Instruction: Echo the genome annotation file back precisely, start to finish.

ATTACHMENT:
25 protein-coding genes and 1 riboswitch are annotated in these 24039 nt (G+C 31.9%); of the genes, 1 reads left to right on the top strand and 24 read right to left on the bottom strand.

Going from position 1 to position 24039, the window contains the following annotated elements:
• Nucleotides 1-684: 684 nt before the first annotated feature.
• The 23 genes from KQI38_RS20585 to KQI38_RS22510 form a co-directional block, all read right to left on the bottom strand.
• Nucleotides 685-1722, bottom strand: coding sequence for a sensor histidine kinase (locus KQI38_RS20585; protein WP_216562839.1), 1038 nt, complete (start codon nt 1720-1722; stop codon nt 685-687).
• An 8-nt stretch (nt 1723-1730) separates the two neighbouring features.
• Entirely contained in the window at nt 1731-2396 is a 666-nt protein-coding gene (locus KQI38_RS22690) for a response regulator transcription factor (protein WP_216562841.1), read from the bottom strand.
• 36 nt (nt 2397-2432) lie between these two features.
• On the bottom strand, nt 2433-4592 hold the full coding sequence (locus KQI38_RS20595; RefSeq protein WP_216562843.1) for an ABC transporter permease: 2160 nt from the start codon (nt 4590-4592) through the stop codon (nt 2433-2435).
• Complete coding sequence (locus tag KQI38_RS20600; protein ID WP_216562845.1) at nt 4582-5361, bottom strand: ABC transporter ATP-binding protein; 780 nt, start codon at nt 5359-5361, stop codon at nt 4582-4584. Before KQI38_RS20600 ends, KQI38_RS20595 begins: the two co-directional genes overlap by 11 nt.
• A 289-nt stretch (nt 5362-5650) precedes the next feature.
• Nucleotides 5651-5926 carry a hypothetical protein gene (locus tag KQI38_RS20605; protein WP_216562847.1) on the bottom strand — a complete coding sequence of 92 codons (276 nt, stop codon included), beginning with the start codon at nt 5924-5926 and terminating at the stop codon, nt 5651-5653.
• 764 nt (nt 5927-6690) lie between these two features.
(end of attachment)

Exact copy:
25 protein-coding genes and 1 riboswitch are annotated in these 24039 nt (G+C 31.9%); of the genes, 1 reads left to right on the top strand and 24 read right to left on the bottom strand.

Going from position 1 to position 24039, the window contains the following annotated elements:
• Nucleotides 1-684: 684 nt before the first annotated feature.
• The 23 genes from KQI38_RS20585 to KQI38_RS22510 form a co-directional block, all read right to left on the bottom strand.
• Nucleotides 685-1722, bottom strand: coding sequence for a sensor histidine kinase (locus KQI38_RS20585; protein WP_216562839.1), 1038 nt, complete (start codon nt 1720-1722; stop codon nt 685-687).
• An 8-nt stretch (nt 1723-1730) separates the two neighbouring features.
• Entirely contained in the window at nt 1731-2396 is a 666-nt protein-coding gene (locus KQI38_RS22690) for a response regulator transcription factor (protein WP_216562841.1), read from the bottom strand.
• 36 nt (nt 2397-2432) lie between these two features.
• On the bottom strand, nt 2433-4592 hold the full coding sequence (locus KQI38_RS20595; RefSeq protein WP_216562843.1) for an ABC transporter permease: 2160 nt from the start codon (nt 4590-4592) through the stop codon (nt 2433-2435).
• Complete coding sequence (locus tag KQI38_RS20600; protein ID WP_216562845.1) at nt 4582-5361, bottom strand: ABC transporter ATP-binding protein; 780 nt, start codon at nt 5359-5361, stop codon at nt 4582-4584. Before KQI38_RS20600 ends, KQI38_RS20595 begins: the two co-directional genes overlap by 11 nt.
• A 289-nt stretch (nt 5362-5650) precedes the next feature.
• Nucleotides 5651-5926 carry a hypothetical protein gene (locus tag KQI38_RS20605; protein WP_216562847.1) on the bottom strand — a complete coding sequence of 92 codons (276 nt, stop codon included), beginning with the start codon at nt 5924-5926 and terminating at the stop codon, nt 5651-5653.
• 764 nt (nt 5927-6690) lie between these two features.